Howard Kurtz: Tragedy brings out best, worst of media
In the fragmentary accounts that followed Friday's horrifying massacre at a Connecticut school, some news organizations, following in the tracks of social media, managed to identify the wrong man as the shooter.
And then television provided a platform for the instantaneous finger-pointing and point-scoring that all too often follows such shootings.
I am conflicted when I watch the instant network specials, led by top anchors and featuring theme music and fancy logos, as I did after Columbine, after Virginia Tech, after Tucson, after Aurora. Of course they want to devote time and resources to a major national story. But it also feels at times like a branding exercise, an effort to grab ratings share after a heartbreaking event.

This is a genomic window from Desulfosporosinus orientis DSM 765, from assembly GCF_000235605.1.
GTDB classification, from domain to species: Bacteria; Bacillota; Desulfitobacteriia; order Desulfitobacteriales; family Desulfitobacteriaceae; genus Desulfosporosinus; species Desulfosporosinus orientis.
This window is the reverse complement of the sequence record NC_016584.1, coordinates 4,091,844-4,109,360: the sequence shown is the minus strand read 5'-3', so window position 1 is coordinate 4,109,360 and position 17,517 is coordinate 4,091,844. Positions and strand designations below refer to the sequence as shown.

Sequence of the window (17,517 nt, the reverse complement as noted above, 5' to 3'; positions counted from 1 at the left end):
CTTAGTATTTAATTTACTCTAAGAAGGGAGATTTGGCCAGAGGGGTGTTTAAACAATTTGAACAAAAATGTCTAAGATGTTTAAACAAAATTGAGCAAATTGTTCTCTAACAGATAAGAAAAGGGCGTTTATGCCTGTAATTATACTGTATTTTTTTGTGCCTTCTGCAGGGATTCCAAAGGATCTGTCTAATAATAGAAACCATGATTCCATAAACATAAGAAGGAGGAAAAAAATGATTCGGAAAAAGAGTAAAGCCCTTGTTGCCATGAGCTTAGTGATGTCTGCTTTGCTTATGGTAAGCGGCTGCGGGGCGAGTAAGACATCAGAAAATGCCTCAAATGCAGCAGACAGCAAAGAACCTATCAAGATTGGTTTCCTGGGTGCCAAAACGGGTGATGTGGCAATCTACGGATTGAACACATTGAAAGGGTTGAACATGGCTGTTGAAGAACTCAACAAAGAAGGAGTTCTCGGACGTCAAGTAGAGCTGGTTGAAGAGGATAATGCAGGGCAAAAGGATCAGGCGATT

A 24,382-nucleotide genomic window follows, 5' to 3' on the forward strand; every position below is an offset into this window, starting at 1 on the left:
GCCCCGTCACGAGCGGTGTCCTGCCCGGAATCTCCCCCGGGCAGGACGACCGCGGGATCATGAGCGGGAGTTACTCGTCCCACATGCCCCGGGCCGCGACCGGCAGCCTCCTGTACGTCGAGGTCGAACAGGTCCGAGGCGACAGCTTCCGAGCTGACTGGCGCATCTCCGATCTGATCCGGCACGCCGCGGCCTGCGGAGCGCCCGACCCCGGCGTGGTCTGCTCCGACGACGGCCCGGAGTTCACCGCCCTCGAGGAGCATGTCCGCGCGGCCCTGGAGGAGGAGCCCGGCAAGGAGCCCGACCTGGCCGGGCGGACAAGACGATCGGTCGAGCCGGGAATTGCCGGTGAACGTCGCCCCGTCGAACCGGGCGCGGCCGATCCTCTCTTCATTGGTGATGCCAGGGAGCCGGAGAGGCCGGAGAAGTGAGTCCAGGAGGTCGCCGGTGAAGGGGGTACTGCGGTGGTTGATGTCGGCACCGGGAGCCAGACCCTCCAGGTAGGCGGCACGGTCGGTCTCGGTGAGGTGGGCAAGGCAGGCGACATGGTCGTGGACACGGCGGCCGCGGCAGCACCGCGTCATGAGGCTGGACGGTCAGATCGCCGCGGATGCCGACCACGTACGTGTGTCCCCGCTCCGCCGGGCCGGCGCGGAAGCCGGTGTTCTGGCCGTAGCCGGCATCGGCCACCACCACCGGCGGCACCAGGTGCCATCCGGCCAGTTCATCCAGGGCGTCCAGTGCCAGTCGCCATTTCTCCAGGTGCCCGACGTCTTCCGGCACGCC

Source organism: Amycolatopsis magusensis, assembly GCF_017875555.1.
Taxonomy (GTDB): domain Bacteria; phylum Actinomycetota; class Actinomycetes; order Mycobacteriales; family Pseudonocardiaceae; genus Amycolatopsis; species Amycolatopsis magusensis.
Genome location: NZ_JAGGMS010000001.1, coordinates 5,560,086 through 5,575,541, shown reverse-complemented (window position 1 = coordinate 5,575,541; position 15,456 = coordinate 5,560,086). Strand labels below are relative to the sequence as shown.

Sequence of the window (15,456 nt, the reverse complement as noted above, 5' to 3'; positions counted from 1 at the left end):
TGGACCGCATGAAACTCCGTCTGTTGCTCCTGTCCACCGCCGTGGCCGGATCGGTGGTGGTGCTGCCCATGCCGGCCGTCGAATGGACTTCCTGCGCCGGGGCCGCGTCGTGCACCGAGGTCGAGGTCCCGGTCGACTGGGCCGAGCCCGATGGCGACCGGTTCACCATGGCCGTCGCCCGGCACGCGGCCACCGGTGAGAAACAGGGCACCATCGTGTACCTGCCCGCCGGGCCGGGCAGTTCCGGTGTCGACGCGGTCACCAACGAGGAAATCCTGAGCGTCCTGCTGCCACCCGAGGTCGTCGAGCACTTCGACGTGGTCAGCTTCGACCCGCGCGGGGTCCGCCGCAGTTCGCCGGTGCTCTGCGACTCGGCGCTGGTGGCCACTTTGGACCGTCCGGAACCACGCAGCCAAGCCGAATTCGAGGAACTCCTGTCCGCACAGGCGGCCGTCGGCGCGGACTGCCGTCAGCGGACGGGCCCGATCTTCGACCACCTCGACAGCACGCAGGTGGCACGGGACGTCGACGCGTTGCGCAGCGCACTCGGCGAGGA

I am conflicted as well at watching some journalists interview children who saw the carnage. I understand their value as eyewitnesses, but these are young kids who had just been through a terrible trauma. To me, at least, it feels exploitative. Some organizations, including CNN, require the parents' permission, but it is not clear that all outlets followed such a policy in the scramble that followed the shootings.